Thousands of people bundled up against the cold winds as they lined up along the main streets of New Orleans on Tuesday to see the culmination of the city’s famous Mardi Gras celebration.
The last day of parades rolled along St. Charles Avenue and Canal Street before Lent, a period of penance and spiritual renewal, begins Wednesday. Families set up ladders for their children to sit on and thus get a better chance to catch beads and trinkets — prized possessions thrown out by float riders on Fat Tuesday.
Jonas Edwards, a tourist from North Carolina, was wearing a long rope of large shiny beads in the distinctive purple, green and gold colors that are synonymous with the holiday. He hoped to catch one of the hand-decorated coconuts given out during the Zulu parade.
WHAT ARE THE BIG PARADES?
The Krewe of Zulu parade is put on by the Zulu Social Aid & Pleasure Club, a historically black organization in New Orleans. Their parade dates back to roughly 1910. Then the Rex Organization, which dates back to 1872, followed Zulu. Rex’s history is closely tied with Mardi Gras traditions. For example, Rex’s colors — purple, green and gold — have become the symbolic colors of Mardi Gras as well. After Rex comes two truck parades, also along St. Charles Avenue. That marks the end of the major parades in the city until next year.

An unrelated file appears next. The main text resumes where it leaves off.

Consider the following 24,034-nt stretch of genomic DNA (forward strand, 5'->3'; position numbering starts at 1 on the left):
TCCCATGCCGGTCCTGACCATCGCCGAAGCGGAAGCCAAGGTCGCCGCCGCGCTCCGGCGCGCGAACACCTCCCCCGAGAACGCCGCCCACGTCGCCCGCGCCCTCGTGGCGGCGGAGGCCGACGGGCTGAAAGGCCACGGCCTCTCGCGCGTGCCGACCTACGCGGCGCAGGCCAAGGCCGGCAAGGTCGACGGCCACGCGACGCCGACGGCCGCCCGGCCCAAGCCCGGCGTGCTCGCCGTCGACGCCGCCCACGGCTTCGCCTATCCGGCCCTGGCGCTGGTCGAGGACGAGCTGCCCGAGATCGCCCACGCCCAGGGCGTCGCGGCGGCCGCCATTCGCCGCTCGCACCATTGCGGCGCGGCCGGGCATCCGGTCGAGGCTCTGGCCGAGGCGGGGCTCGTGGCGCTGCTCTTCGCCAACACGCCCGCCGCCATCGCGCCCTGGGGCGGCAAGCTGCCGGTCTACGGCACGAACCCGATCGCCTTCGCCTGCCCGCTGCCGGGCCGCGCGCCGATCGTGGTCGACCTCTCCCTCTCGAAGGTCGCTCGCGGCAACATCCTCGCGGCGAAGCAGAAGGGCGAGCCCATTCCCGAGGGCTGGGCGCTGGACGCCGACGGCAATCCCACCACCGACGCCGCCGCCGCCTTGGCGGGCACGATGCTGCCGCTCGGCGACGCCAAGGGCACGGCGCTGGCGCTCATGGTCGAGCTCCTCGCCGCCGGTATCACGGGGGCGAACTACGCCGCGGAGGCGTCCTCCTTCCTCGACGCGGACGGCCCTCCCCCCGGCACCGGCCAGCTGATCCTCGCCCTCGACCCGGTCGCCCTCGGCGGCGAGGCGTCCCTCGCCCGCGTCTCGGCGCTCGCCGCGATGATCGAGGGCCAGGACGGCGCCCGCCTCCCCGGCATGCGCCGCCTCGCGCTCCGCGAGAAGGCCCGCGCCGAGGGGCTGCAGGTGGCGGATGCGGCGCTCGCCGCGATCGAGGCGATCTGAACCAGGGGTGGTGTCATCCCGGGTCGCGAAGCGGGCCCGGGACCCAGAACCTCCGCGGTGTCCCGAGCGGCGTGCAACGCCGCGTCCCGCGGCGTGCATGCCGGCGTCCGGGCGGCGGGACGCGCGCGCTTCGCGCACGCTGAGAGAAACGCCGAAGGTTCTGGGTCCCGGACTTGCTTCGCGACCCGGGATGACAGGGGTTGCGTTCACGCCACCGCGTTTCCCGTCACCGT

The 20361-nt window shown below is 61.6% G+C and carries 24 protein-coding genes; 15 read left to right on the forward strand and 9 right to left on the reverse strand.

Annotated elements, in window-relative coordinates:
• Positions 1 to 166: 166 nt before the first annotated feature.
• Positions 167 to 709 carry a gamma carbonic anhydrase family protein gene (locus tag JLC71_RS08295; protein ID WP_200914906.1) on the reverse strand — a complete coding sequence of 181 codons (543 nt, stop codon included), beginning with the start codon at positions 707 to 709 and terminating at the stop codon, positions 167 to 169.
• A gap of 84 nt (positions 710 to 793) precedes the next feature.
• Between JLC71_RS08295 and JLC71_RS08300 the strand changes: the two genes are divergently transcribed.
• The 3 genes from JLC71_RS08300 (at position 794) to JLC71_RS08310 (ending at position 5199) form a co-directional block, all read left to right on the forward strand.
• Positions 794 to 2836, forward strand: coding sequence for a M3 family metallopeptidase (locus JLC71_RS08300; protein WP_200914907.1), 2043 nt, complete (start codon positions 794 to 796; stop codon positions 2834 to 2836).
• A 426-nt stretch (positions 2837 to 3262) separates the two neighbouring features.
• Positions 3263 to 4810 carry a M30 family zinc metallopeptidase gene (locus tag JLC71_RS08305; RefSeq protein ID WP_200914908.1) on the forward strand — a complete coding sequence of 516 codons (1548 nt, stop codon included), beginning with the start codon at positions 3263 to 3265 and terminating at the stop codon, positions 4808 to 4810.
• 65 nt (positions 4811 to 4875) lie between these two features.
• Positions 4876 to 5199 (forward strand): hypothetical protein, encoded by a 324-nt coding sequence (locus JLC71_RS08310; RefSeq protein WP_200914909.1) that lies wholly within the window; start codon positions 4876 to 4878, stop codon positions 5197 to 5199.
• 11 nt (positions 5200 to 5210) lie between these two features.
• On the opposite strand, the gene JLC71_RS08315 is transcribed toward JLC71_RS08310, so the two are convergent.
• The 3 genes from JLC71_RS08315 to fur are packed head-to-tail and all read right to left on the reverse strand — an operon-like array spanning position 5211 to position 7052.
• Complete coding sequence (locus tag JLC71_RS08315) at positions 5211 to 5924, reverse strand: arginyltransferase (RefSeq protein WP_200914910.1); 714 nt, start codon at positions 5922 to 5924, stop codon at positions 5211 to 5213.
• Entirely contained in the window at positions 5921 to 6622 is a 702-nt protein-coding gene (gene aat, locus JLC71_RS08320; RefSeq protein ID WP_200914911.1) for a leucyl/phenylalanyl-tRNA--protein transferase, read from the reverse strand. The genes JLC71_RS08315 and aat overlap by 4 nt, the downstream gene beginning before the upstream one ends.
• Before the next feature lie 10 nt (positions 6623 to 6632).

WHAT KIND OF TRINKETS CAN PEOPLE CATCH?
Riders on the floats generally wear masks and throw beads or other specially made trinkets to people along the parade route. Families line up early along the side of the street or on the median — called the neutral ground in New Orleans — to get a good seat. Families often make specially designed ladders with seats attached on top for young children to sit in so they’re better positioned to catch things. One especially prized "throw" is the coconuts given out by members of Zulu. The coconuts have been hollowed out, and the outside hair is removed; they’re then decorated with glitter or elaborate designs. They generally are not thrown from the floats but rather gently handed off to lucky bystanders.
WHAT ELSE HAPPENS?
Before sunrise Tuesday, about 100 people turned out at the Backstreet Cultural Museum to see the North Side Skull & Bone Gang come out. The gang is a longtime Mardi Gras tradition. The members wear costumes resembling skeletons with paper mache masks covering their heads. They go through the neighborhood waking people up on Fat Tuesday.
Dabne Whitemore came to the door in her white bathrobe after hearing the gang and its drums coming from down the street. She said she’s been living in the neighborhood for about 15 years and called the tradition "wonderful."
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